The ability to solve right triangles has many applications in the real world.
Many of these applications have to do with two-dimensional motion, while others
concern stationary objects. We'll discuss both.

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Two-Dimensional Motion

Two-dimensional motion can be represented by a
vector. Every vector can be resolved into a
vertical and a horizontal component. When a vector is combined with its
vertical and horizontal component, a right triangle is formed.

Figure %: A vector and its component parts form a right triangle

Often the motion of a vehicle of some kind is modeled using a vector. With
limited information, using right triangle solving techniques, it is possible to
find out a lot about the motion of an object in a two-dimensional plane. For
example, if a boat goes 12 miles in a direction 31^{o} north of east, how
far east did it travel? If the boat began at the origin, the problem looks like
this in the coordinate plane:

Figure %: A boat's motion is modeled in the coordinate plane

*c* = 12 and

*A* = 31^{o}. Then

*b* = *c* cos(*A*) 10.29. So the boat went
slightly more than 10 miles east on its journey.

The motion of a projectile in the air can also be easily modeled using a right
triangle. The most common example of this is an airplane's motion. For
example, if an airplane takes off at an angle of elevation of 15^{o} and
flies in a straight line for 3 miles, how high does it get? 3 sin(15) .78. The plane climbs about .78 miles. These types of problems use the
terms angle of elevation and angle of depression, which refer to the angles
created by an object's line of motion and the ground. They can be
mathematically represented by a vector and a horizontal line, usually the *x*-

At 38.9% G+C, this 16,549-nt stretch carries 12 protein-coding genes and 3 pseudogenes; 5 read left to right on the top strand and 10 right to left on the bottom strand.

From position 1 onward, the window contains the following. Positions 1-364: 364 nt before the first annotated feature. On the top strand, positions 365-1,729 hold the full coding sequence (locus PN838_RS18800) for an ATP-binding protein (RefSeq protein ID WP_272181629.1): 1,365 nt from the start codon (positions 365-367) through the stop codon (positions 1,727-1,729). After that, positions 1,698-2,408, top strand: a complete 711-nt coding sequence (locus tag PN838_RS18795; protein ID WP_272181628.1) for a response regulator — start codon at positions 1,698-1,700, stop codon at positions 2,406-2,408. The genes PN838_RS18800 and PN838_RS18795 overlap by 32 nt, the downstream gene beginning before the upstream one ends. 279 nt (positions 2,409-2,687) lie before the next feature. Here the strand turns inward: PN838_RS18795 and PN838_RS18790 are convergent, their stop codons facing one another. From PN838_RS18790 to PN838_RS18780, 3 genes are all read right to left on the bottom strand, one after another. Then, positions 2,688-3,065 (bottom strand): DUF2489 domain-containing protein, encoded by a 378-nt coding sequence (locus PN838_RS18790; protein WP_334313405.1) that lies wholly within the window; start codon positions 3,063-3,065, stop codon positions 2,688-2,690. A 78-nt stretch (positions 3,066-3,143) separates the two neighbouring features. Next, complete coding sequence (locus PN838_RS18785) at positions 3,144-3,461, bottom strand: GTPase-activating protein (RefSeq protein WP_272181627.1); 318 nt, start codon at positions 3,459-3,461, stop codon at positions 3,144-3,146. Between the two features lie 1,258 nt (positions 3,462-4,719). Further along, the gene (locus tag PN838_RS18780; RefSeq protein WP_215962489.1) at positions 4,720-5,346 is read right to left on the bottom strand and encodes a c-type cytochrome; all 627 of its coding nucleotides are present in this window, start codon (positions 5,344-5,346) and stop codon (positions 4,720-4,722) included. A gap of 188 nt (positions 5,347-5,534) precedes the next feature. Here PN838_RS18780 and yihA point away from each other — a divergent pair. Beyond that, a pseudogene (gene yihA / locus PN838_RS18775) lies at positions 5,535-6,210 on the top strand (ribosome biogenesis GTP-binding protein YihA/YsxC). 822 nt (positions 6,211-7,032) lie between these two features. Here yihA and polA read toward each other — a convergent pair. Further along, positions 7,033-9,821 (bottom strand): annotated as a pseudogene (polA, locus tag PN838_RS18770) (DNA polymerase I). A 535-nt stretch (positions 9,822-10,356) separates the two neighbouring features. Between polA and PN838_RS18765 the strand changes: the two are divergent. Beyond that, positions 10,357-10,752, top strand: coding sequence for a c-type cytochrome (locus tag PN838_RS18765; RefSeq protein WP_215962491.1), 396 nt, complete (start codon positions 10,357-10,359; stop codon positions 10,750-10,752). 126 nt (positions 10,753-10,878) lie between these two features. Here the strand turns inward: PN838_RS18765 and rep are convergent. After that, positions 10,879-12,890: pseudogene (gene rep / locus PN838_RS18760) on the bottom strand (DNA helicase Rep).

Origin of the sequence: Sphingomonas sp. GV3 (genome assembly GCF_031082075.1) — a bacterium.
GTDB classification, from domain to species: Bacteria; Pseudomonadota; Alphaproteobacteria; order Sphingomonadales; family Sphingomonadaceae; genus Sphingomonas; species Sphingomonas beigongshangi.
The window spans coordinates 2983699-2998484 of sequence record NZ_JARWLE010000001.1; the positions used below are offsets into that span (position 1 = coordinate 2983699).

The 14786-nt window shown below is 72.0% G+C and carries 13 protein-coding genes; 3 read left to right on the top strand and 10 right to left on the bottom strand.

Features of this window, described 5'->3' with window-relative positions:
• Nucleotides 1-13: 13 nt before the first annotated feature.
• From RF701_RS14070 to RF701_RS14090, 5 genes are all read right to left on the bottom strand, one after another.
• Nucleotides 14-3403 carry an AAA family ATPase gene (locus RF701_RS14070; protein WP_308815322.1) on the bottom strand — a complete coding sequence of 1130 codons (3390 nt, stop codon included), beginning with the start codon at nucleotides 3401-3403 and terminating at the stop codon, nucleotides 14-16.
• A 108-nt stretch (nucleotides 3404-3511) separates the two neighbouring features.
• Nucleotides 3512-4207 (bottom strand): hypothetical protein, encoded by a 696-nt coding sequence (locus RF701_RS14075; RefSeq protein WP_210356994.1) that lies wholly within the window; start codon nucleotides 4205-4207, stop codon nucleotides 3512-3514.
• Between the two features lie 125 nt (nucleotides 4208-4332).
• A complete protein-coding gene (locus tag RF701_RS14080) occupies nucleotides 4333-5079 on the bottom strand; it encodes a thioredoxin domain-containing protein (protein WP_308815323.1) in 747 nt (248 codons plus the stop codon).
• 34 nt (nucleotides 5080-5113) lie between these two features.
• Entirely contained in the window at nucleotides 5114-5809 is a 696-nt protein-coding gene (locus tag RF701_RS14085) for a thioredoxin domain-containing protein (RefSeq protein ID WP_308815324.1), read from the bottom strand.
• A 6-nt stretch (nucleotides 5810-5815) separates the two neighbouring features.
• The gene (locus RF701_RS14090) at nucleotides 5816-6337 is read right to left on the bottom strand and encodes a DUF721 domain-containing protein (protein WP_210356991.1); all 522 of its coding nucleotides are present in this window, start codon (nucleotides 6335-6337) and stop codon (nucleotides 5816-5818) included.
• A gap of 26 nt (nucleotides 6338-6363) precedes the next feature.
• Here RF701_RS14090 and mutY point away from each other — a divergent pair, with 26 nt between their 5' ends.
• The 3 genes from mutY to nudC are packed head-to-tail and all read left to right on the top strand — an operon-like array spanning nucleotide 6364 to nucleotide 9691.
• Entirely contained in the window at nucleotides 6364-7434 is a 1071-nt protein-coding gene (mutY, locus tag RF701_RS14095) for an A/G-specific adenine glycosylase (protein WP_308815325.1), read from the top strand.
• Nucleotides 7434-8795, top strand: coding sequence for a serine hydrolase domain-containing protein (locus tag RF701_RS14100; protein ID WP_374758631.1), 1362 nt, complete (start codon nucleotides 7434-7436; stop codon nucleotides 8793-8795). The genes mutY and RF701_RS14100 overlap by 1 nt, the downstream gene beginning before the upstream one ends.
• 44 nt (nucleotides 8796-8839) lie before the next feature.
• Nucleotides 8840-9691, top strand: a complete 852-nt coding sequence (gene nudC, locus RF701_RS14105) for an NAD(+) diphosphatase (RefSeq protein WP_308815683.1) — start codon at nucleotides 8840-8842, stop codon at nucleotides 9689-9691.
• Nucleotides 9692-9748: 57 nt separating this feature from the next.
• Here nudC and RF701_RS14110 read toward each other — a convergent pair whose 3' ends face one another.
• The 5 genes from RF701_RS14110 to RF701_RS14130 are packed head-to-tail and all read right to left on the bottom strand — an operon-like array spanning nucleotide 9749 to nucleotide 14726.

axis.

Figure %: Angles of elevation and depression

A zero degree angle of elevation or depression means that the object is moving
along the ground--it is not in the air at all. A 90 degree angle of elevation
is motion directly upward, whereas a 90 degree angle of depression is motion
directly downward.

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Stationary Objects

Stationary objects that form right triangles can also be examined and understood
by using right triangle solving techniques. One of the most common examples of
a right triangle seen in real life is a situation in which a shadow is cast by a
tall object. For example, if a 40 ft. tree casts a 20 ft. shadow, at what angle
from vertical is the sun shining?

Figure %: The shadow cast by a tree forms a right triangle

As the picture shows,

tan(*x*) = = . So

*x* = arctan() 26.6^{o}.

Whenever you use a right triangle to model a real-life situation, it is
immensely helpful to draw a picture or diagram of the situation. Then labeling
the parts of the right triangle is easy and the problem can be simply solved.